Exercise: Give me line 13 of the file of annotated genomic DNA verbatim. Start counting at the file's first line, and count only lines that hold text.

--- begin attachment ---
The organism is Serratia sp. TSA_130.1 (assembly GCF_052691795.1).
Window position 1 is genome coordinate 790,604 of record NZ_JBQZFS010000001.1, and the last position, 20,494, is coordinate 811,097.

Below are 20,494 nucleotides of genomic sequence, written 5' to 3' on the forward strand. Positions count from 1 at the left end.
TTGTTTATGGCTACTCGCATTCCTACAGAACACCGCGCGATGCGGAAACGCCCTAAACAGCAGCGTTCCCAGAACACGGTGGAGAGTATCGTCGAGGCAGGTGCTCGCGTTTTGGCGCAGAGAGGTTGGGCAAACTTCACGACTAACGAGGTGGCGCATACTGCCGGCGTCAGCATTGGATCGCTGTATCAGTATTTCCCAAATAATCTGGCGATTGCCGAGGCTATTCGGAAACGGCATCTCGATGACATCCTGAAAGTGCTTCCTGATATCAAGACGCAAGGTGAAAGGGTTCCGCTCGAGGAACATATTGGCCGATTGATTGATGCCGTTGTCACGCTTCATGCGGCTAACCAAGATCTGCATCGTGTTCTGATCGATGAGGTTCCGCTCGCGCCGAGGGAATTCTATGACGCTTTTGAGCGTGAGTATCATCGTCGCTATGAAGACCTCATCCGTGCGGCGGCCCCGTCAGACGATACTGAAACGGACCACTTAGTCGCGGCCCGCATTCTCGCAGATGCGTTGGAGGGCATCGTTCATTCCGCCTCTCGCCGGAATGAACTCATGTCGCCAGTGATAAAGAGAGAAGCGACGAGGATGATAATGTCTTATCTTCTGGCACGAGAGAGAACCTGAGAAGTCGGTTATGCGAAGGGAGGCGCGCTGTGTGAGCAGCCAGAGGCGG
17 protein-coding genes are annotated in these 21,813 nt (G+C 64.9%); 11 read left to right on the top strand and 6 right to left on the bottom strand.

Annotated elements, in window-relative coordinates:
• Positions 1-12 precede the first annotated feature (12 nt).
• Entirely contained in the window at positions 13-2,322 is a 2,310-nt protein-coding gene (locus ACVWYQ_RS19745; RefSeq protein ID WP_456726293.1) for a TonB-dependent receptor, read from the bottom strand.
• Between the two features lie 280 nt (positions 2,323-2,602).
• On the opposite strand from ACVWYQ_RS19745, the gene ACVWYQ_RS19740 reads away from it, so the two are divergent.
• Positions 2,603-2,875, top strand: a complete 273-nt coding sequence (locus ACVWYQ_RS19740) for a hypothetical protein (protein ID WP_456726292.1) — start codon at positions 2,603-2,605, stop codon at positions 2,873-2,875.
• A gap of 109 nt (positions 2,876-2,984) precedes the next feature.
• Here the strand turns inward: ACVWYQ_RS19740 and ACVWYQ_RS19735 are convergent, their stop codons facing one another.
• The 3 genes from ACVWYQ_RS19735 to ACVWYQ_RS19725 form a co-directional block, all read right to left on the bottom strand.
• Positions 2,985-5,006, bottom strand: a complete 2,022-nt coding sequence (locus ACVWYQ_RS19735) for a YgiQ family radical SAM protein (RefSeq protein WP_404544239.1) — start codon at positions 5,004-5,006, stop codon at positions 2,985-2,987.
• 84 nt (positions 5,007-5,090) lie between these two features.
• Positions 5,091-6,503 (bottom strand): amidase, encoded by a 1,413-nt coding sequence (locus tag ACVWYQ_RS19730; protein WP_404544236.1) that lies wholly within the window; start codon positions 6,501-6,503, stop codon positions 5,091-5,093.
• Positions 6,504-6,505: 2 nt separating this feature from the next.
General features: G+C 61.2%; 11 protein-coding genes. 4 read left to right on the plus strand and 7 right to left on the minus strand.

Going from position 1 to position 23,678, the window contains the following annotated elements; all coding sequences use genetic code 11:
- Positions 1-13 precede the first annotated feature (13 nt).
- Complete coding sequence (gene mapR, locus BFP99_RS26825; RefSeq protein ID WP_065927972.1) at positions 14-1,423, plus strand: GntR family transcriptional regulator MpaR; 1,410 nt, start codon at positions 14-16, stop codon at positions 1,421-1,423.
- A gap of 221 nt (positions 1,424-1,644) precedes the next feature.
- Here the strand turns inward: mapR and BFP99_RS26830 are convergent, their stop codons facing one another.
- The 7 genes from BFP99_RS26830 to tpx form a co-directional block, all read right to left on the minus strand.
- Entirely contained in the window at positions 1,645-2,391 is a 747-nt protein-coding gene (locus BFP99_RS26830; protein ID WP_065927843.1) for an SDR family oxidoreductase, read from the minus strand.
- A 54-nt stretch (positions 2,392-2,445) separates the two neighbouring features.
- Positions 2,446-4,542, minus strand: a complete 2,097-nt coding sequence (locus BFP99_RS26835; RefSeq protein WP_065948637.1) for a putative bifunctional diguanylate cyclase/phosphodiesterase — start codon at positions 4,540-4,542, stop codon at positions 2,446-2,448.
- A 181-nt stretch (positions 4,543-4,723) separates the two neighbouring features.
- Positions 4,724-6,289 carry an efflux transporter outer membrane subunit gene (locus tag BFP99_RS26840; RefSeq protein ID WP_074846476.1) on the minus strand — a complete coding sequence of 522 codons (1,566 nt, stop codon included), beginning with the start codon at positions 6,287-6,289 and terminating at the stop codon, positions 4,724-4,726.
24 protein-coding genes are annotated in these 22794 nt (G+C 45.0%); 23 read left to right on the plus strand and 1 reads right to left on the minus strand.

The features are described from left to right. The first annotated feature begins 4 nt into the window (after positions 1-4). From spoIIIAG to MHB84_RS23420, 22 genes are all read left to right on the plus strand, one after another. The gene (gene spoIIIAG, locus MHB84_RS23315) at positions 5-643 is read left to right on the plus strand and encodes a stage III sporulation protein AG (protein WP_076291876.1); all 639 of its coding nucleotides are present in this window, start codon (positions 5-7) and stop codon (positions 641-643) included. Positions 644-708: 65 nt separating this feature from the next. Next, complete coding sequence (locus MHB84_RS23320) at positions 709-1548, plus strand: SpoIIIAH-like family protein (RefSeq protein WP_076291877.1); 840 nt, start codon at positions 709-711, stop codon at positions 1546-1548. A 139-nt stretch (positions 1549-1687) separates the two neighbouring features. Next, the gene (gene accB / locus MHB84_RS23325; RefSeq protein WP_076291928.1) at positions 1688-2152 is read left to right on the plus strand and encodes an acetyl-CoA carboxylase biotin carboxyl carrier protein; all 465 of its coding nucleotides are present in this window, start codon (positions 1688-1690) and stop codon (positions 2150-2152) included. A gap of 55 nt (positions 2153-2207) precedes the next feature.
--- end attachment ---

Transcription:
• Here the strand turns inward: ACVWYQ_RS19740 and ACVWYQ_RS19735 are convergent, their stop codons facing one another.